Fundamental Healing) thus: Fundamental Healing involves the application of ho (tonication) and sha (dispersion) needling techniques...to correct imbalances in the 12 meridians...The patients illness must be interpreted holistically in terms of imbalances in ki (qi)and ketsu (blood), identied through the kyo (deciency) and jitsu (excess) of the meridians. Ho and sha techniques are applied with hari (acupuncture) and okyu (moxibustion) to correct these imbalances. This process constitutes true East Asian medicine. It is Fundamental Healing based on rebalancing meridian ki that makes Meridian Therapy a unique and outstanding medical discipline.

Approaches to diagnosis Assessment of Root Condition (Determination of Sho) ! ! ! ! The diagnostic process, or determination of Sho, proceed in three orderly steps: 1. Choose the treatment method 2. Analyze symptoms according to the twelve meridians 3. Select the primary meridian by pulse diagnosis. This is the Sho.

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-In the rst step of Sho selection, one considers the Yin or Yang constitution of the patient, Yin or Yang nature of the disease, and selects appropriate techniques of tonication or dispersion with appropriate needles in an appropriate quantity. Determine the patients constitution; decide what kind of needle to use; what kind of stimulation and how much; how many points to treat. -In addition to ve-phase diagnosis, you must determine if they are of Yin or Yang constitution. Look at the pathology...is it Yin or Yang? Old or New? Slowly-developing or Quickly-developing? Yin diseases are often inapparent, while Yang diseases are often apparent. -In the second step, one collects signs and symptoms and correlates them to the twelve meridians. -Finally, pulse diagnosis is used to determine the primary pattern or Sho. Palpate the pulse, hara and the meridians. By now you already have some sense of what to look for. Determine the Sho based on these ndings. -It is very important to follow all these steps in order to correctly determine Sho. ! ! ! Signs and symptoms are largely derived from the symptomology described in the

Ling Shu. They are not very different from those described in modern TCM texts, but they become weighted in terms of their importance by the subsequent step of the diagnosis. Thus, the diagnostic process is not simply counting up how many symptoms are those of the Spleen, Kidney or whatever; and the state of the body uids or substances is not of great concern. What is being addressed is the quality and circulation of the Ki-Ketsu (Qi and Blood) of the body.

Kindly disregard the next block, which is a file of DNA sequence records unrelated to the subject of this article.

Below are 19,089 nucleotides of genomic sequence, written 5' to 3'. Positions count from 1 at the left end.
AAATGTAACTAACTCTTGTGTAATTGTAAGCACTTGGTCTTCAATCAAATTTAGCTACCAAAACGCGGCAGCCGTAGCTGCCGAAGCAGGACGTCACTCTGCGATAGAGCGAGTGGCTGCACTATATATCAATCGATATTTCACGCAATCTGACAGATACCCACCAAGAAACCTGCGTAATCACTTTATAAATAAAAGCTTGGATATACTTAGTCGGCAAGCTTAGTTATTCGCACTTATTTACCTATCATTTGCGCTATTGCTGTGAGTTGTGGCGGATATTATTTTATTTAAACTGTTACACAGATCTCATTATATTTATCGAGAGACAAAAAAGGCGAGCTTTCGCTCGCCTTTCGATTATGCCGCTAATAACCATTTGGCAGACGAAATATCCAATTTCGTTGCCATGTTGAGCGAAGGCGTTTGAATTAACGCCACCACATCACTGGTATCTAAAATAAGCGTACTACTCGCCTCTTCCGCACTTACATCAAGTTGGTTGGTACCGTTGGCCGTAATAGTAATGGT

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Complicating the process is the fact that methods continue to be developed in

Toyo Hari; it is a dynamic process rather than a static system etched in stone. A key development in the evolution of Toyo Hari was the concept of Primary and Secondary Sho, or Sokoku Control needling. This came during years of clinical application of Five-Phase theory in which patterns would present that were seen to be contrary to the rules of treatment formulated during the early years of the Meridian Therapy movement. !

Feedback systems ! A key in diagnostic conrmation is meridian palpation; the meridians diagnosed

are lightly stroked in the direction of their circulation while the pulse is checked. A positive response, i.e. normalizing pulse, conrms the diagnosis. It is worth noting that this same method may be employed in locating the exact point to be treated. In fact, the pulse is checked routinely during the decision making process in much the same way as the o-ring or other tests are performed in the eld of applied kinesiology.

Approaches to treatment Point selection ! Root treatment point selection in Meridian Therapy is based on Nan Jing 69; it is

the Mother-Child scheme. The standard tonication point patterns for the four Sho are as follows: